From Fast Times at Ridgemont High to Harold and Kumar Go to White Castle, the stereotype of the stupid stoner has featured prominently in the media over the past several decades. But is there any truth to this portrayal? Does consuming marijuana make you dumb? The short answer is: no, not really.
In a study published last month in JAMA Psychiatry, University of Pennsylvania researchers found that a small reduction in cognitive functioning occurred in individuals who reported frequent marijuana use. However, those who abstained from cannabis for more than three days registered no significant change in memory, judgment or rational thinking.
The study’s findings are based on a comprehensive review and meta-analysis of 69 studies conducted over the past 45 or so years involving adolescents and young adults. These cross-sectional studies included 2,152 frequent or heavy cannabis consumers along with 6,575 control subjects.
Previous Studies Showing Decline in IQ Due to Cannabis Are Off the Mark
In regard to the small reduction in cognitive functioning, researchers noted that it “may be of questionable clinical importance for most individuals. [R]esults indicate that previous studies of cannabis youth may have overstated the magnitude and persistence of cognitive deficits associated with marijuana use.”
Those previous studies include a 2012 Duke University study comparing the IQs of individuals spanning the ages between 13 and 38; it concluded that heavy cannabis intake during adolescence and early adulthood was to blame for lowered IQs. That study has since been debunked as it didn’t take into account other key factors such as existence of trauma or abuse.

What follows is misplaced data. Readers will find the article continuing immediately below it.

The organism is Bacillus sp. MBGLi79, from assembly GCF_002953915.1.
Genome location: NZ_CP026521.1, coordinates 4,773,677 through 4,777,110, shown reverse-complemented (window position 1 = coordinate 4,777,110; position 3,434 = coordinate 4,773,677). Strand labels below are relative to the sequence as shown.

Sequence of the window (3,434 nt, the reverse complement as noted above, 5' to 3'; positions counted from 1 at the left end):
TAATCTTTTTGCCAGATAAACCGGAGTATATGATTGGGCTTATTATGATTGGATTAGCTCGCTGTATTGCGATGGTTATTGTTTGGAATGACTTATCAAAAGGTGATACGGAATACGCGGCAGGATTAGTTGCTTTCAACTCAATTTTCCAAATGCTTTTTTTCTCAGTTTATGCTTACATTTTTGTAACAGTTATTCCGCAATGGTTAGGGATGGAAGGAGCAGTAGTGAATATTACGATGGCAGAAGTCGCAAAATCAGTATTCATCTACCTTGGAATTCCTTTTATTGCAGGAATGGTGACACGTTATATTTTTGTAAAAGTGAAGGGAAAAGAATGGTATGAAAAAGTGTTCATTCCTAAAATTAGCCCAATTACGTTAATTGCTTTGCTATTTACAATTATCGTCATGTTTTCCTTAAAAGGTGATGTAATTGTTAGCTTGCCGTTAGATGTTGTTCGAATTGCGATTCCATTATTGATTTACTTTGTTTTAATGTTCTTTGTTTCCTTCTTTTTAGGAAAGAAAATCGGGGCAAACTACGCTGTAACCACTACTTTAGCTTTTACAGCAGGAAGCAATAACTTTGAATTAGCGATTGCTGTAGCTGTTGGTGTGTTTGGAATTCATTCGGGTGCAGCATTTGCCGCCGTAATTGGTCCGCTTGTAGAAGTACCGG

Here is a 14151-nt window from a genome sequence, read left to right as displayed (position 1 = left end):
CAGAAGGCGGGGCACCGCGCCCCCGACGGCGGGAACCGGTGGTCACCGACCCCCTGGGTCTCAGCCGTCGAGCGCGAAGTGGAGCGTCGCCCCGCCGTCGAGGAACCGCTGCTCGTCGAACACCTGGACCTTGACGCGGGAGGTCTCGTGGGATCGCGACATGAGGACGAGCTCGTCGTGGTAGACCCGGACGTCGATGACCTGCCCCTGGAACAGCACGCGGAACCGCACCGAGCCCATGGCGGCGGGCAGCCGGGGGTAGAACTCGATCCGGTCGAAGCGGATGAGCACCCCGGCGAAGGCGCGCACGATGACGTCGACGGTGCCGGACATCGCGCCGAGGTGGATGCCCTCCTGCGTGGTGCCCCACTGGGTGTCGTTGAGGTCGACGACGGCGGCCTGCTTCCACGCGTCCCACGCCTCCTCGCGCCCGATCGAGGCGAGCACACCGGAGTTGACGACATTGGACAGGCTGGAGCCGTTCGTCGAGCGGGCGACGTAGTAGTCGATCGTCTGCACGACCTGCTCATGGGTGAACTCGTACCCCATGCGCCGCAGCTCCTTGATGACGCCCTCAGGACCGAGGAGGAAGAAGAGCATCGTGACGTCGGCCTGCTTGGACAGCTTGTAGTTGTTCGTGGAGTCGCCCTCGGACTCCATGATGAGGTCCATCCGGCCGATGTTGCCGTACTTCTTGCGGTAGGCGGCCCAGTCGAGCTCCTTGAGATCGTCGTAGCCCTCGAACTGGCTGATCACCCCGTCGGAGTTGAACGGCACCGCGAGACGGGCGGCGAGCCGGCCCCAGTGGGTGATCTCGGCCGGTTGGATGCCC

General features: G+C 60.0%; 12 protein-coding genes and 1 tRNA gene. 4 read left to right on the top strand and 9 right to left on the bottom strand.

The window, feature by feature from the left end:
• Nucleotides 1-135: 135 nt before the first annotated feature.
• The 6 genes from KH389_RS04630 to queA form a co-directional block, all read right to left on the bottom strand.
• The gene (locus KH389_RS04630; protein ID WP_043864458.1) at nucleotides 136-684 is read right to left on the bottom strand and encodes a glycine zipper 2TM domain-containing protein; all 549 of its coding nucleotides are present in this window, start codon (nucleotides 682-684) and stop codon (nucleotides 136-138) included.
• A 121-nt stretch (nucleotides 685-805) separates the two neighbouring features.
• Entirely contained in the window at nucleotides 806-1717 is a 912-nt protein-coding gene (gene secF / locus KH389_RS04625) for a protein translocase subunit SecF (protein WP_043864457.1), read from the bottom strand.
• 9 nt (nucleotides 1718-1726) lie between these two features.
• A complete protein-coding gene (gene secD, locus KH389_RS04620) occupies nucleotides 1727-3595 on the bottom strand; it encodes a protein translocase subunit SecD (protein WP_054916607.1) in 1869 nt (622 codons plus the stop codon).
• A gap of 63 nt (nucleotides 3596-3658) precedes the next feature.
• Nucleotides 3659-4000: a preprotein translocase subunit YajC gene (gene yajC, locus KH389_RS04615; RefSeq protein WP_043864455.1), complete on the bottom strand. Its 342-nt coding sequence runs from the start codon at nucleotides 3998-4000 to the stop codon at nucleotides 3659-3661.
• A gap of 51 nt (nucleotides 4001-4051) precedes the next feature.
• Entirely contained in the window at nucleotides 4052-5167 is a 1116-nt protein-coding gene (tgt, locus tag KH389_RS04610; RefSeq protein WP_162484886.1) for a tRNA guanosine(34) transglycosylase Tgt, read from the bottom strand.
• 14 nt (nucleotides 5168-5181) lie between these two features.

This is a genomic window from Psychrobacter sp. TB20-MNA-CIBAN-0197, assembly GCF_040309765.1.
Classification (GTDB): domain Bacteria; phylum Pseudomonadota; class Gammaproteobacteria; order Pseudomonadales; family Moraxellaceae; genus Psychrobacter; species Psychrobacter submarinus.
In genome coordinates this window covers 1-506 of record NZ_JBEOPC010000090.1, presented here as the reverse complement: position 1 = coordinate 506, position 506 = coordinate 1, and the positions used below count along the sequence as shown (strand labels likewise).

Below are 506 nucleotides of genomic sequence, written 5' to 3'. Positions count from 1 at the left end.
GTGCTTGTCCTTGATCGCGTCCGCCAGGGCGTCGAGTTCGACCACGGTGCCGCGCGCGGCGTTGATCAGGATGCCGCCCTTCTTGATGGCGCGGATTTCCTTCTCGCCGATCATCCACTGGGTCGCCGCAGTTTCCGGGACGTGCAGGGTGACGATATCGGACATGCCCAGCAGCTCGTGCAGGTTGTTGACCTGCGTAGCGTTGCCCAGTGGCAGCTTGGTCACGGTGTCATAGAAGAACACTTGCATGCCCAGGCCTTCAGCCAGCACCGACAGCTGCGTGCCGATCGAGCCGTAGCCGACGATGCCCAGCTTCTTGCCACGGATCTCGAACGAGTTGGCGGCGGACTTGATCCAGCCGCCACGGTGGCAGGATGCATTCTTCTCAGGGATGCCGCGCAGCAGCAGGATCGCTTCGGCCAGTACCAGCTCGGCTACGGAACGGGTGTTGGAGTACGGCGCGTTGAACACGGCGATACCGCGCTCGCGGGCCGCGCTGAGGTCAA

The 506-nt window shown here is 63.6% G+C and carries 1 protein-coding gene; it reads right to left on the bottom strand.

Why Does Abstinence Bring the Cognitive Loss From Heavy Cannabis Intake to Zero?
HelloMD’s Chief Medical Officer Perry Solomon, M.D., echoes the researchers’ conclusions, by saying, “It’s interesting that, in fact, the study did show a small but significant overall decline in cognitive function, though this may not bear much weight. The more interesting part of the study is that abstinence lasting longer than 72 hours brings the loss [in cognitive function] to zero.”
He adds, “We need further studies to figure out why cognitive decline is negligible with abstinence. Does the effect of cannabis wear off, or is it due to some regenerative healing that results in no cognitive loss?”
Indeed, additional research is needed to better understand exactly how cannabis interacts with and influences multiple systems in the body, including in the brain. So far, the preliminary research is proving to be promising. When it comes to marijuana’s therapeutic effects, they’re varied and abundant—from that of anti-inflammatory and analgesic to neuroprotectant and more.
Photo credit: Sharon McCutcheon